Smarter Sun Protection

Clarice Beckett - Sunny Day

Clarice Beckett – Sunny Day (Photo credit: Wikipedia)

So should you use sunscreen, or not?

Something is dreadfully wrong. We’ve been told to slather on the sunscreen, yet skin cancer and other cancers are still on the rise.

Sunlight is by far the optimal way to produce your vitamin D. Blocking UVB rays may inadvertently be increasing your cancer risk by blocking vitamin D absorption. Plus, sunscreen may cause cancer through carcinogenic ingredients that are absorbed into your skin.

The sunscreens widely credited as preventative cures for skin cancer are also the root cause of a widespread vitamin D deficiency – a vitamin shown to slash flu risk and fight cancer. There has also been a connection made between vitamin D and weight loss. Vitamin D production is extremely limited when sunscreen is used to protect the body from natural sunlight.

You may have heard the advice to spend 20 minutes a day out in the sun unprotected to boost your Vitamin D. However, one size does not fit all. For some very fair people, 20 minutes might be too long. For darker skinned people, its not nearly enough. The darker your skin, the more sun exposure your body needs to produce enough Vitamin D.

The whole secret is to not burn. Spend as much time as you can unprotected without burning.

If you are going to be out in the sun for a long time, you may want to put protection on right away since most sunscreen does not block all of the rays.

While SPF 85 may sound like a lot more protection than SPF 30, the higher the number doesn’t always offer a higher return. Studies show that sunscreen with SPF 15 can block about 93% of all incoming UVB rays. SPF 30 blocks 97%. SPF 50 blocks 98%. The protective factors plateau from there.

“A product with SPF 100+ blocks about 99.1 percent of the UVB rays. You don’t really need a high number. They end up being expensive and don’t offer more protection than SPF 50. Keep in mind, SPF protects only against UVB rays.”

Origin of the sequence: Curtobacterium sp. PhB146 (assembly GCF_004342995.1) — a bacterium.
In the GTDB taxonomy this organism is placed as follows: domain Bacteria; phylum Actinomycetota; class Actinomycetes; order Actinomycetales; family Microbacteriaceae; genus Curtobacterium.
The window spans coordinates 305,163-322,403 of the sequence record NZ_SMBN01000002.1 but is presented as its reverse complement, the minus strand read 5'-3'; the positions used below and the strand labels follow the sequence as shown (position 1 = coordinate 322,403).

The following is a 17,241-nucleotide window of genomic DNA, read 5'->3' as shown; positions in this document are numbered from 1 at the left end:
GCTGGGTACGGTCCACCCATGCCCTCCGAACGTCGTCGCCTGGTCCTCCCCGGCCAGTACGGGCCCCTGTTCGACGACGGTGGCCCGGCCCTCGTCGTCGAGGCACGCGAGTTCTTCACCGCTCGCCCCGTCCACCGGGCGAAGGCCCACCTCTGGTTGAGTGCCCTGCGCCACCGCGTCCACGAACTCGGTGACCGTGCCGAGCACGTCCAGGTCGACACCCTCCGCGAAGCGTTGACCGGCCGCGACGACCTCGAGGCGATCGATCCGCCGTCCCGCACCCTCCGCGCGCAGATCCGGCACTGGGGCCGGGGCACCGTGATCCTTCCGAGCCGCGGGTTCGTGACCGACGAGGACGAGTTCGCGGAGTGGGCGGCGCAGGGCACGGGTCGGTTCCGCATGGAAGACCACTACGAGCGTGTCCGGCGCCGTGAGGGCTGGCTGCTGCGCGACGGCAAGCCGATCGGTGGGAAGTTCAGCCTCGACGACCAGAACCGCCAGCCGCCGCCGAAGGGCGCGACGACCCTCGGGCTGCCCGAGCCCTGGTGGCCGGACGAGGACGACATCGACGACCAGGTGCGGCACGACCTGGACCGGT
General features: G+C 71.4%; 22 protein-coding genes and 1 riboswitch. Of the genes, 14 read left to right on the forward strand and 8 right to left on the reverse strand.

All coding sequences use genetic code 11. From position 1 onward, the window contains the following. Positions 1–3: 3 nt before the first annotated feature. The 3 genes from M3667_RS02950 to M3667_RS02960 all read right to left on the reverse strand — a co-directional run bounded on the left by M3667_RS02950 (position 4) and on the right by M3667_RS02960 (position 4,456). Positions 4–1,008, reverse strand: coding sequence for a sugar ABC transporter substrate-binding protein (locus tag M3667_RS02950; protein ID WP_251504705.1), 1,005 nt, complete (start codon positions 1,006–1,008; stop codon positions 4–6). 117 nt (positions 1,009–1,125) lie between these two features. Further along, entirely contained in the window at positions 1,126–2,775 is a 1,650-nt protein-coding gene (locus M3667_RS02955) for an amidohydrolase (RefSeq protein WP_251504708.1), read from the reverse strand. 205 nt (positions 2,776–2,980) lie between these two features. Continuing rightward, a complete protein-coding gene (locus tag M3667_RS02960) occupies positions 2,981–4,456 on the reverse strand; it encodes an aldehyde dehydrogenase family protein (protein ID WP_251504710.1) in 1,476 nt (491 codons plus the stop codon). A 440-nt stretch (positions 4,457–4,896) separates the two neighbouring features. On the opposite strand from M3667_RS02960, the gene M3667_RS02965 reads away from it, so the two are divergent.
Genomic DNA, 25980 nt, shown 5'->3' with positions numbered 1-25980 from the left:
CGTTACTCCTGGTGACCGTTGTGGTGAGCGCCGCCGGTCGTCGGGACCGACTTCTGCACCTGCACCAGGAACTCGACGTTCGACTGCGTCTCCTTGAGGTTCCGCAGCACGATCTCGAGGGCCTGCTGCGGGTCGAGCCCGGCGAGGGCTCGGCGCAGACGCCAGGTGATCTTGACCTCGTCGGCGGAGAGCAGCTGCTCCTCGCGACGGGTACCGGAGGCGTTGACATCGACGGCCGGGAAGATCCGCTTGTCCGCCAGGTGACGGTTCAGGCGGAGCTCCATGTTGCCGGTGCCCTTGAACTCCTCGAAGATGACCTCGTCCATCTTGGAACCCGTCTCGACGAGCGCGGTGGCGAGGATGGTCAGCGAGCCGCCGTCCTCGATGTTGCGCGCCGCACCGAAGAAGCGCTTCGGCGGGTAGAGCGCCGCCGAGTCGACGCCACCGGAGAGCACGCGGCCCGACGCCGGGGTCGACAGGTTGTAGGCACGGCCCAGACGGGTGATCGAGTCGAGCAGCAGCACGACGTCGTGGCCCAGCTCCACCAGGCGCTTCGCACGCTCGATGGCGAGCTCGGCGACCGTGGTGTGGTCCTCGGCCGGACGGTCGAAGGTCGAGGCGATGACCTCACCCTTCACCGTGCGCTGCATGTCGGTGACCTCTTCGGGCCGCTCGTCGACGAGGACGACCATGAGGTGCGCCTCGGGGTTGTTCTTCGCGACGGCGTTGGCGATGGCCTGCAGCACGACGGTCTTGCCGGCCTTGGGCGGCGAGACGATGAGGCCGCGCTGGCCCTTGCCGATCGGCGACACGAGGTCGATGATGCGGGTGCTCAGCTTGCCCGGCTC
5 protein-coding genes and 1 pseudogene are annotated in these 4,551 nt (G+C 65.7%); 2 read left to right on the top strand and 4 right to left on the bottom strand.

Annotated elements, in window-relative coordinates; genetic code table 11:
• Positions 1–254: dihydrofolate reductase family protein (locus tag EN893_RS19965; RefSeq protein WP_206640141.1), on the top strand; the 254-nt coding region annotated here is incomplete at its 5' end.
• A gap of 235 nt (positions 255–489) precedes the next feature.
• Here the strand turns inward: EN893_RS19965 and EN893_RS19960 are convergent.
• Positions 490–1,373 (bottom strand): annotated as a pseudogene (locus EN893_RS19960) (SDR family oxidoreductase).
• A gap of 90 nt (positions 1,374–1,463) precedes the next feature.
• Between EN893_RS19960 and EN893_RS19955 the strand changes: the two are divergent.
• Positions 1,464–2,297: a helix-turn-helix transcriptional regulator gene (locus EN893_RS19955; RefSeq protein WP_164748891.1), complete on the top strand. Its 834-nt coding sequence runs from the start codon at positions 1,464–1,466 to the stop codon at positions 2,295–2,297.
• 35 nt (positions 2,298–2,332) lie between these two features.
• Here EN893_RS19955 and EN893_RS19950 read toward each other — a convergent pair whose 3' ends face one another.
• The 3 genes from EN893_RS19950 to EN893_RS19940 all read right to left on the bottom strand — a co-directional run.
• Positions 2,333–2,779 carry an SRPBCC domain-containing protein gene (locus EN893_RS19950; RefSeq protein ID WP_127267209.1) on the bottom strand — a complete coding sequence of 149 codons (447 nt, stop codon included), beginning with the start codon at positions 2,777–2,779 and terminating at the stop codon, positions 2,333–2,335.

Coconut oil has an SPF of 10 which means 90% of beneficial vitamin D creating UBV rays are blocked. How many people know that SPF ratings do not indicate any protection from the highly damaging UVA rays?

There are two types of UV (ultraviolet) rays from the sun: UVA and UVB. UVA rays are primarily responsible for skin damage from excessive sun exposure that can lead to cancer and skin aging. However, although UVB rays can also cause damage and sunburn, they are necessary for your body to produce its own cancer protective vitamin D via the skin.

Bruce Fife, ND, author of Coconut Cures: Preventing and Treating Common Health Problems with Coconut Oil, explains that coconut oil applied on the skin protects against sunburn and cancer. Unlike sunscreen, unprocessed coconut oil doesn’t completely block the UVB rays that are necessary for vitamin D synthesis. It protects the skin and underlying tissues from damage excessive exposure can cause. Instead of burning or turning red, it produces a light tan, depending on the length of time you spend in the sun.

I have also found that it is a good idea to bring a t-shirt to cover your shoulders if they start to burn. You don’t want to continue to expose skin that is starting to burn, but if you are out on a boat, there is not a heck of a lot you can do. Even with sunscreen you may still burn. Having a t-shirt has been a godsend on more than one occasion.

There are also foods you can eat to protect your skin from the inside out –

Researchers found that people who ate at least three servings of spinach (or similar greens) each week saw a reduced risk of skin cancer recurrence by about 50%. Three servings a week isn’t much. If you eat three dark-green salads a week (and you should), you meet the requirements.

Melon découpé

Melon découpé (Photo credit: zigazou76)

Red, yellow and orange fruits and vegetables contain carotenoids, which help reduce sunburn, a factor in skin cancer. Protection from the inside!

Cantaloupe has more protective Vitamin A than most vegetables, and its a favorite summer treat.  Melons also contain silicon which stimulates collagen production for healthy bones and great looking skin.

Watermelon is another great choice. It has a lot Vitamins A & C, and this is a great skin care food, giving you great looking skin from the inside out. Watermelon helps you keep cool and avoid heatstroke in hot summer weather. And it just plain tastes good!

Or make a great cool, delicious, green smoothie loaded with your favorite anti-cancer berries. You won’t even taste the spinach.


2 thoughts on “Smarter Sun Protection

  1. Pingback: Skin Types, Sunscreen Products & SPF | Clearer Skin

  2. Sure Fit Inc.

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